The White House
Office of the Press Secretary
Press Gaggle by Press Secretary Jay Carney en route Seattle, WA, 2/17/12
Aboard Air Force One
En Route Seattle, Washington
9:21 A.M. PST
MR. CARNEY: I just want to say that for the first time in my year as Press Secretary I remembered that it's Friday and I'm supposed to provide a week ahead. But rather than torture you by reading it in its entirety, we're just going to hand it out, if that's okay.
All right. Welcome aboard Air Force One as we make our way from the glorious Bay area of Northern California to Seattle, Washington, where the President looks forward to holding an event today highlighting his commitment to expanding manufacturing in the United States and to expanding our exports abroad with the goal of doubling our exports by 2015.
With that, I will take your questions.
Q Jay, do you have any response to Mitt Romney in a Wall Street Journal op/ed promising to designate China as a currency manipulator? He's accusing the administration of rewarding China and penalizing American workers because they haven't designated China as a currency manipulator.
MR. CARNEY: Well, Kate, as you know, this administration has worked very constructively with both China and others around the globe on issues that are of a concern to us, including the valuation of the Chinese currency. We always raise this issue in our conversations with the Chinese leadership. We continue to press Beijing on the need to appreciate the currency as part of an overall emphasis that we have on ensuring that there's a level playing field in trade.
As you know from the recent visit by Vice President Xi to the United States -- I guess the visit is continuing today -- we were very candid in our discussions with the Chinese about areas not only where we seek to cooperate in regional and global affairs, but also where we have disagreements and concerns, and this is one of them.
Q Why not designate them, though, as a currency manipulator? Because Romney says it's one of the first things he's going to do when he -- if he's elected.
MR. CARNEY: Well, I know you know this issue pretty well, Kate, and you know that this administration has been very focused on pressing the Chinese to take the necessary steps to appreciate its currency.
Q Jay, on payroll tax, the House just voted in support of it. Are you guys concerned at all about the likely passage in the Senate today? And has the President been reaching out to any wary Senate Democrats to try to get their support?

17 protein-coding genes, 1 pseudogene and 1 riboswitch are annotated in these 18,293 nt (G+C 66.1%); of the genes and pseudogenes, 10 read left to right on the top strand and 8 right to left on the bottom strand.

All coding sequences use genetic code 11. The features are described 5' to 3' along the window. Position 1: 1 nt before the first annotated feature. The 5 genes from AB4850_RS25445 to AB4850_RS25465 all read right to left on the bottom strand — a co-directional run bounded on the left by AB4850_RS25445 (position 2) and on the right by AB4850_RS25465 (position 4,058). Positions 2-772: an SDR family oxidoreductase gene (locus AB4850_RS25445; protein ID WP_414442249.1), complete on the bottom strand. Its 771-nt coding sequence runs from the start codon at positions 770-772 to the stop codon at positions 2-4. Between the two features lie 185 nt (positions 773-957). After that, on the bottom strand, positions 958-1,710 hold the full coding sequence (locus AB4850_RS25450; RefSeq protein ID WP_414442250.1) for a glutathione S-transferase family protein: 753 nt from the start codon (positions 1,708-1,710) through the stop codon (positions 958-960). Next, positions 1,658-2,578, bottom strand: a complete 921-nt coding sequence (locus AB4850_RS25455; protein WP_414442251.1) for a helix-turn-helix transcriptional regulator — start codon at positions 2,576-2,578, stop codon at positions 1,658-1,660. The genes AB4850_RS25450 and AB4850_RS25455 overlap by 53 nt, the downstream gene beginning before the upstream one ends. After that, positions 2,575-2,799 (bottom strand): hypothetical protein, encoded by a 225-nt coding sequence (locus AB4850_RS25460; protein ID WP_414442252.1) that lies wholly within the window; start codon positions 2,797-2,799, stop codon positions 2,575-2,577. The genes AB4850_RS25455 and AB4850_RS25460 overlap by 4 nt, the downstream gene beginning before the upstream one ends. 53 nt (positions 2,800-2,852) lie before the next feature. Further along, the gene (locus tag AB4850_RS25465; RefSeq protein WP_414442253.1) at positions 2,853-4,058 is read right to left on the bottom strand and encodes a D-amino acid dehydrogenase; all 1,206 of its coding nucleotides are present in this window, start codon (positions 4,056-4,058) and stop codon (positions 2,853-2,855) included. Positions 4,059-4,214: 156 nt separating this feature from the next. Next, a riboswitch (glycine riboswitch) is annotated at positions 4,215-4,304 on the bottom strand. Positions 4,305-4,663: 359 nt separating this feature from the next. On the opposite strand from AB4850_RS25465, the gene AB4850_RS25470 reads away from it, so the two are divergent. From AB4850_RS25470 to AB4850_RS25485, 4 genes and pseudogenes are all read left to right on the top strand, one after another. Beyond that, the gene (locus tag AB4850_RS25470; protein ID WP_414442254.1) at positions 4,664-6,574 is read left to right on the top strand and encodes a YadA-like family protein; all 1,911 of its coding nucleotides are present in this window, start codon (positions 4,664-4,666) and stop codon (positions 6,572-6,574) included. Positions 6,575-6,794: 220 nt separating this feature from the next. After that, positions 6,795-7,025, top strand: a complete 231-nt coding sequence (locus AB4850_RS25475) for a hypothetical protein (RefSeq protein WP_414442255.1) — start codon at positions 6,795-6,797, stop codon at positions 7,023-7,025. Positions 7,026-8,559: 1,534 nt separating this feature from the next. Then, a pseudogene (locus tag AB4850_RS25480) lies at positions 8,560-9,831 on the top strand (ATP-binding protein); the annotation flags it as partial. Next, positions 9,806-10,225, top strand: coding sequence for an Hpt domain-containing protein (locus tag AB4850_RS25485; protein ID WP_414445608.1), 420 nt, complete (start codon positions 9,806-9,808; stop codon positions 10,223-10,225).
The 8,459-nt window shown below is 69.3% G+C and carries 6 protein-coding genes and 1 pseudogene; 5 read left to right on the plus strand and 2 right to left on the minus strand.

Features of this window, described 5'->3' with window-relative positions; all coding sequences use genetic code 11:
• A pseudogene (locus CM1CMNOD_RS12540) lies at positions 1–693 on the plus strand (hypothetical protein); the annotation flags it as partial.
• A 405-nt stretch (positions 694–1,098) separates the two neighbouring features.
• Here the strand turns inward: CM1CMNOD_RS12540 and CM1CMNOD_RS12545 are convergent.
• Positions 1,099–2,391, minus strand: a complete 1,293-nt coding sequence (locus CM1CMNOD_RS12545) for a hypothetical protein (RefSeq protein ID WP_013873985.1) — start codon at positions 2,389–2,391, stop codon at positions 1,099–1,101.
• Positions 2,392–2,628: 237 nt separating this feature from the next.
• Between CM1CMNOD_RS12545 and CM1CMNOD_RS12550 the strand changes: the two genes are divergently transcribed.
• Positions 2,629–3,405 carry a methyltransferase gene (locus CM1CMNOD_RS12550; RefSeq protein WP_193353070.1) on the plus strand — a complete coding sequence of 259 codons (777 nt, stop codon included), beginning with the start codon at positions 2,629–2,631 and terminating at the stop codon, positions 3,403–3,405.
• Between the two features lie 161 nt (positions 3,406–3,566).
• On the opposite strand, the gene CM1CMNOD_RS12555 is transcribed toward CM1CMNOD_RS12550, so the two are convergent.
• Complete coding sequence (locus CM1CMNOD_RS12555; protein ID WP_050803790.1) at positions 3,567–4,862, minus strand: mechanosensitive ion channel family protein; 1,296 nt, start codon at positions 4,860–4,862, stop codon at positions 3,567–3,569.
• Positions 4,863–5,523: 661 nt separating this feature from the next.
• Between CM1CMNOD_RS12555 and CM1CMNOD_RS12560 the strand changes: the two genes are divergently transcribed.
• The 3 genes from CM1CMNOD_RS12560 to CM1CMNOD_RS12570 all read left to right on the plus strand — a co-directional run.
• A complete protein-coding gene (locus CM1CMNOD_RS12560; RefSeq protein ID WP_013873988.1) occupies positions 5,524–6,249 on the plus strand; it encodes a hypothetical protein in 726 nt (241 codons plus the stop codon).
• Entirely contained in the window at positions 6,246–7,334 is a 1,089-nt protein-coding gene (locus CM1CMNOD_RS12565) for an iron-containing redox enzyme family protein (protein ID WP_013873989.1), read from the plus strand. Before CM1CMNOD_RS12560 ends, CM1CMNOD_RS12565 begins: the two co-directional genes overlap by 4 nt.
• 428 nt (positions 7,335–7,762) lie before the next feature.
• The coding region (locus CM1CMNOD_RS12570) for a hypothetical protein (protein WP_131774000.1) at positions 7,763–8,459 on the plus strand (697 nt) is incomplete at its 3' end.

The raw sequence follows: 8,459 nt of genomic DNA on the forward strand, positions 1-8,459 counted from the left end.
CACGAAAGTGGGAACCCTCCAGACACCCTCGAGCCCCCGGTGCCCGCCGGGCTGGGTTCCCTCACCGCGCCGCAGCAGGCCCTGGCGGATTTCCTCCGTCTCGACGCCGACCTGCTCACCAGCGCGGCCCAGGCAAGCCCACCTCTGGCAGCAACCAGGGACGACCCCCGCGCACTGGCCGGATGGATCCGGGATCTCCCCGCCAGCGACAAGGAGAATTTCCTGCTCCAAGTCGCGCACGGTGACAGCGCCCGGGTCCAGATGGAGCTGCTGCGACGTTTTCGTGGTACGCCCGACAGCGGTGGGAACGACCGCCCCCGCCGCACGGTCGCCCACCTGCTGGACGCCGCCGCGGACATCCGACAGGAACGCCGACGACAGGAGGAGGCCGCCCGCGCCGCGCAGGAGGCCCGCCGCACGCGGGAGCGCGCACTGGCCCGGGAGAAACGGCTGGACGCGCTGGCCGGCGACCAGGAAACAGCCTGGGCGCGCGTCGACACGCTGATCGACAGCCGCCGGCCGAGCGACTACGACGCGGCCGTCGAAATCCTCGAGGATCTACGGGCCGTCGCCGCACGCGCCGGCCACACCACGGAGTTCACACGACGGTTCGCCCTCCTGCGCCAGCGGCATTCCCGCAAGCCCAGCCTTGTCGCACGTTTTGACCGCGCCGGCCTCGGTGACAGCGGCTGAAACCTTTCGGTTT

MR. CARNEY: We look forward to passage of the bill -- the payroll tax cut extension, unemployment insurance extension, doc fix extension -- through the Senate. There was a good vote in the House, as you noted, earlier today. And the President looks forward to signing the bill right away. He has made no calls -- he made no calls yesterday or this morning on the bill that I'm aware of.
Q Are you confident, then, of its passage in the Senate?
MR. CARNEY: Well, nothing is done until it's done. But we feel cautiously optimistic.
Q Jay, the President's visit to the Chinese restaurant yesterday that apparently still serves shark fin soup has caused something of a ruckus in San Francisco. Was he aware of -- that it was still on the menu when he went there? And is there any concern about sending the wrong message to conservationists?
MR. CARNEY: Helene, he was not aware -- I, in fact, and I believe none of our team was aware of this report until you mentioned it to me this morning. The President enjoyed his visit to Chinatown, and, as you know, ordered a lot of dim sum takeout. No soup.
Q Are you encouraged by Iran's overtures?
MR. CARNEY: By?
Q Iran's overtures?
MR. CARNEY: Do you mean the response to the letter? Well, as I noted I think yesterday, we have long made clear that the Iranians needed to respond to the letter from Lady Ashton on behalf of the P5-plus-1. We have always said that talks remain -- we remain willing to engage in talks with the Iranians so long as they have a constructive approach to those negotiations, and that means a constructive approach that understands that the purpose is for Iran to live up to its international obligations and to abandon its nuclear weapons ambitions.
We’re still evaluating the letter and so I don’t have a detailed analysis of it for you, but the fact is that the policy this President put in place of both making clear to the Iranians that there was a path to reengagement with the international community through constructive behavior and adherence to their obligations on the one hand, and then an alternative path of economic destruction caused by the most severe sanctions regime in history and diplomatic isolation brought about by rogue behavior and a refusal to honor its international obligations. Those two paths -- that approach of making clear that these two options were available to the Iranian leadership has had the effect of putting enormous pressure on Iran. And we remain committed to a policy that aims to prevent Iran acquiring a nuclear weapon.
Q Can you link that to the sanctions that have gone into effect? I mean, clearly this is an effort by Iran to sort of derail -- they’ll offer to talk and talk. There’s no plan at this point for this administration to step back from the sanctions?
MR. CARNEY: That is correct. The sanctions have had a positive -- well, they've had a harmful effect on the Iranian economy, a disruptive effect on the Iranian regime, and that was the intention. We will continue to pressure and isolate Iran unless and until it changes its behavior.
Q Is the President going to be touring the Dreamliner today?
MR. CARNEY: Have we not put out any paper on what today’s event is?
Q I just didn’t see if there’s -- is he going on the 787?
MR. CARNEY: Hold on a second.
MR. LEWIN: we have background we'll send out.